2. I’m getting ready to try a smoked sous vide brisket. I have done ribs many times with excellent results. I’m smoke for 3’hours at 225 and then sous vide for 16-24 hours at 155. I then glaze with sauce on grill or under broiler for a couple of minutes. Great flavor and super tender.

  3. I’ve seen a lot of sous vide brisket tutorials and this is the only one that looks like central Texas brisket. Looks fantastic.. I’m curious if you’ve had a chance to try the smoke>sous vide>smoke yet to impart more smoke into the meat?

  4. Why use the sous vide method when you are going to cook it for 3hrs at much higher temperatures to finish? Genuinely curious. Thanks!

    1. Simple answer is to slowly render the fat in that tough cut of meat. This essentially braises the meat from the inside out. After your sous vide the brisket flat you finish it off on the smoker to get that true BBQ flavor.

  5. I’m about to try this and I just realized it said to cool brisket overnight. Is that part necessary or can it go straight on the smoker to finish?

  6. 5 stars
    I’ve now done this method at least 5 times. Absolutely awesome! I’ve even frozen the meat in the bags after being sous vide and thawed it then smoked it and it came out perfect.

  7. I’m doing a brisket right now, iv got it in the big green egg first at 225 for 3 hours with apple wood, next will be sous vide for 36 hours.
    We will be having a big family gathering up camping so I won’t have the green egg to finish so I’m planning on using a charcoal grill for about one hour
    First brisket ever.
    I using sous vide/ BGE together on steaks and ribs and love the results.

  8. 5 stars
    Loved this recipe. I had a 2.5 lb brisket flat with a small layer of fat on one side. I covered with my own rub and vacuum packed. I set the Anova at 155 degrees and cooked for 32 hours instead of 36. The brisket had shrunk and just looked done so pulled it at the 32 hours and dropped into an ice bath. Let it set for awhile and popped it into the fridge until the next day. Hubby got the Big Green Egg up and stabilized at 250 degrees with indirect heat and a pan of water on the pacesetter. He smoked for 2 hours and we swapped in aluminum foil and a towel for and hour. Perfect tenderness!!!

  9. 5 stars
    Hey man, thoroughly love your site just for the fact you don’t write a huge 10 pages on how brisket affected your life and whatever else the bloggers feel they must do for sake of “the algorithm” – Came here looking for some answers and think I’m on the right path, but wanted to ask you: Why SV then smoke as opposed to smoke then SV? I tried a 48 SV followed by a few hour intense smoke and the results were good, but not great/no smoke ring… And I saw someone comment above about smoke then SV then smoke again… any feedback on what is best in your experience? Thanks in advance!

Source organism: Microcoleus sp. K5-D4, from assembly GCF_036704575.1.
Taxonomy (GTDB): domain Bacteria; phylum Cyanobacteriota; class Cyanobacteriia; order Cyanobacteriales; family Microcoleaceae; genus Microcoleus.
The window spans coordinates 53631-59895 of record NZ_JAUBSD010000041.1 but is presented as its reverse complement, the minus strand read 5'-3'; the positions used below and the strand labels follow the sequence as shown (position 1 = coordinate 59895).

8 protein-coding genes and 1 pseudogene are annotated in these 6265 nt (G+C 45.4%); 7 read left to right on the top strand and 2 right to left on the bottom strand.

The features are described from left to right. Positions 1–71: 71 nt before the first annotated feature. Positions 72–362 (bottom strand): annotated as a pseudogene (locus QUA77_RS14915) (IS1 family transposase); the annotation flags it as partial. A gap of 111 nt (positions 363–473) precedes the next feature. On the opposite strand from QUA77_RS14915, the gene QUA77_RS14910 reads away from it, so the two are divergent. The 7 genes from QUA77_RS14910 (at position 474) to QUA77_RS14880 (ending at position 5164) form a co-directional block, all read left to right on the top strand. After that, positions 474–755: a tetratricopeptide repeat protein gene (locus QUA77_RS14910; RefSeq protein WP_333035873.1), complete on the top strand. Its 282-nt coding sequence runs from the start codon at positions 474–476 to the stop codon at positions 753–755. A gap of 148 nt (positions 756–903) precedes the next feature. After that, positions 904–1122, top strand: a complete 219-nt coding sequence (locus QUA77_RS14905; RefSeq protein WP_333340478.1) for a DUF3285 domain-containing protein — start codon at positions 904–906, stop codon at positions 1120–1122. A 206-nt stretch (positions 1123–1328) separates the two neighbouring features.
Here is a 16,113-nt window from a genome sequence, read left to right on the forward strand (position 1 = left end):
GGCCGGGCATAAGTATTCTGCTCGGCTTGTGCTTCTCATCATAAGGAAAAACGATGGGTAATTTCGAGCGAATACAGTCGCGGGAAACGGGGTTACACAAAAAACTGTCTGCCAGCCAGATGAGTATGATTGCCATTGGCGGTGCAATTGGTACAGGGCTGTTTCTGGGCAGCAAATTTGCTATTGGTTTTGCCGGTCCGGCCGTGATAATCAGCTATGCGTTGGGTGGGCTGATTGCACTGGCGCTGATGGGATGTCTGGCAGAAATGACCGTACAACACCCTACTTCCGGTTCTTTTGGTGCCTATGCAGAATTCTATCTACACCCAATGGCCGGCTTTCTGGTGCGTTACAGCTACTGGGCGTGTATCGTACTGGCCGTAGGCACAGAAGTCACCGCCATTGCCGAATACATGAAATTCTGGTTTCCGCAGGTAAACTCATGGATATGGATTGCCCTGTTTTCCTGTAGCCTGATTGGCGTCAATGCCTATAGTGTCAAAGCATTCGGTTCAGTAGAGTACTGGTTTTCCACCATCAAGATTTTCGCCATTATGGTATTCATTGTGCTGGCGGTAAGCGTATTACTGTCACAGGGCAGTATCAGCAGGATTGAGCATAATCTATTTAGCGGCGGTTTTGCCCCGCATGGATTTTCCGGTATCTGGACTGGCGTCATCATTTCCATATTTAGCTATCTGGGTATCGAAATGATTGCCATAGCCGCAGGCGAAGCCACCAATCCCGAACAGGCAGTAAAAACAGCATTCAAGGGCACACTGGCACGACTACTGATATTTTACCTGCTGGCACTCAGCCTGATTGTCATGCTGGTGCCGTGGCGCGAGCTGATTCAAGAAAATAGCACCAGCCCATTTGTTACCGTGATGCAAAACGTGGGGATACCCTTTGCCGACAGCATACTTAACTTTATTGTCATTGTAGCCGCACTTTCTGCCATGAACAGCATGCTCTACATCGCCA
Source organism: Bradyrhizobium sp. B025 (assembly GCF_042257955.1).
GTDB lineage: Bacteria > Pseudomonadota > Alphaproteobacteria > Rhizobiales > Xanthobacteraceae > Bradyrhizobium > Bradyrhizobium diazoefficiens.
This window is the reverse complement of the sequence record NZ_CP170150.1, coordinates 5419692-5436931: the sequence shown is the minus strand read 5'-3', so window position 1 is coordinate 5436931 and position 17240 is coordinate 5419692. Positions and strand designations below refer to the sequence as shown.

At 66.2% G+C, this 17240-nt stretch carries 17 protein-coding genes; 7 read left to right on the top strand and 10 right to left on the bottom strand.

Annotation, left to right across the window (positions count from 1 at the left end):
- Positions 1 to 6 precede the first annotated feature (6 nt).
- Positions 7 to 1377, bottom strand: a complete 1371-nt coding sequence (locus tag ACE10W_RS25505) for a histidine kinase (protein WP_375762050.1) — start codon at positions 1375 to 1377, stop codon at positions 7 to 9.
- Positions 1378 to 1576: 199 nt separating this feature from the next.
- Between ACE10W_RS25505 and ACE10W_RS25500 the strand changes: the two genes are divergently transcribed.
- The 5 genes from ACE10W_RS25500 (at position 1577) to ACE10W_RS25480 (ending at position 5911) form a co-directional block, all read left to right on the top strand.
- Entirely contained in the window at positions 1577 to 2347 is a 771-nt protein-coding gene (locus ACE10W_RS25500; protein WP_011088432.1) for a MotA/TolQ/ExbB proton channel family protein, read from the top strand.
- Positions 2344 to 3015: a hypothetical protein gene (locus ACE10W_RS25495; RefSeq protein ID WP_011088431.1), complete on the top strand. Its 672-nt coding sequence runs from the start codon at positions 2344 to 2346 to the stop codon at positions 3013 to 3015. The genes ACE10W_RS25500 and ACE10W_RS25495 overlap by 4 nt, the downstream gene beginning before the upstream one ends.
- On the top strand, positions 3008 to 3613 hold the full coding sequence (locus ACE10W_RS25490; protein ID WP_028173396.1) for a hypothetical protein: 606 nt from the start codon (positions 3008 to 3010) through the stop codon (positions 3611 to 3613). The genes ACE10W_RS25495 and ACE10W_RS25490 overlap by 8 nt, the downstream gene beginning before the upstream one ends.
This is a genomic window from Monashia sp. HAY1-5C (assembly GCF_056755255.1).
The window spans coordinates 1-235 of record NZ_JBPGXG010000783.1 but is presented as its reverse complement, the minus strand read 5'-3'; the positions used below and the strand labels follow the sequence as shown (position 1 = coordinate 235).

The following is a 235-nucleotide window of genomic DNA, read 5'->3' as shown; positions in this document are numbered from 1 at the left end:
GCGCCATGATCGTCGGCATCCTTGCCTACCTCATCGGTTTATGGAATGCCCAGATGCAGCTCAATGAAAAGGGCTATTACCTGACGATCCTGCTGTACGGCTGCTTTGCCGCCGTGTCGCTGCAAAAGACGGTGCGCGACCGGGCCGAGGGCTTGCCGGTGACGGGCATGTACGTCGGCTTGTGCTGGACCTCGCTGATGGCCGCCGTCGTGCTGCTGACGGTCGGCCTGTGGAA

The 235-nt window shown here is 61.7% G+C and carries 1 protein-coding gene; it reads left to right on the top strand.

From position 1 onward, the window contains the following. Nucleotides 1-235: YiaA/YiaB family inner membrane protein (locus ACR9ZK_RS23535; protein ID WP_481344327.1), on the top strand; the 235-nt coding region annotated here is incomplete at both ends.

1. Thanks for the kind feedback. I haven’t tried the other way around though I should. The reason I did it this way in the post is to ensure maximum tenderness with smoke flavor. The smoke ring doesn’t correlate too flavor at all, just shows proper technique. So, if you are looking for tenderness and smokiness you have found the right recipe!

  10. 5 stars
    Chris,

    Thank you for the article. I have cooked at least three brisket flats at 155 for 36 to 44 hours (sous vide). On all three, I would then refridgerate the brisket overnight (or for a full day – in the bag with all the juices) and then smoke the brisket the next day on a pitboss smoker. I would cook the brisket until the internal tempurature was around 145 to 155F (usually about 1.5 to 2 hours), then rested the brisket in a cooler for several hours afterwards. All three flats had good flavor – but where quiet dry. Any ideas on what I am doing wrong? The brisket is trimmed choice brisket from Costco, so I dont think it is the meat quality. Ive read on other forms you dont want to take the interanl temp of the brisket past the sous vide temp – but could this be wrong? Your thoughts are greatly apprecaited.

    Thank you very much, and have a great day!

    1. Well, choice grade isn’t well marbled so that could be an issue. Have you tried this with a prime cut? Flats are typically the leanest part of the brisket so meat grade makes a big difference.

      1. Thank you for the response Chris. No I have not tried it with Prime cuts….I thought process is if I can master choice grade brisket flats (the leanest part of the brisket), then cooking a prime grade brisket should be easy!

        I am blessed enough to be able to cook a brisket flat once a week for a work meeting. This last week, I only cooked the brisket at 155F for 24 hours (instead of 36 to 44 hours) – then chilled – then smoked it until the internal tempurature reached 180F. It came out much juicer than the previous briskets. So I was either sous viding the brisket for to long – or not cooking it on the smoker afterwards long enough.

        Next week I will cut the flat in half and sous vide one at 24 hours and the other at 48 hours to see if the sous vide time makes a large difference……I will keep you updated.

        Thank you very much Chris!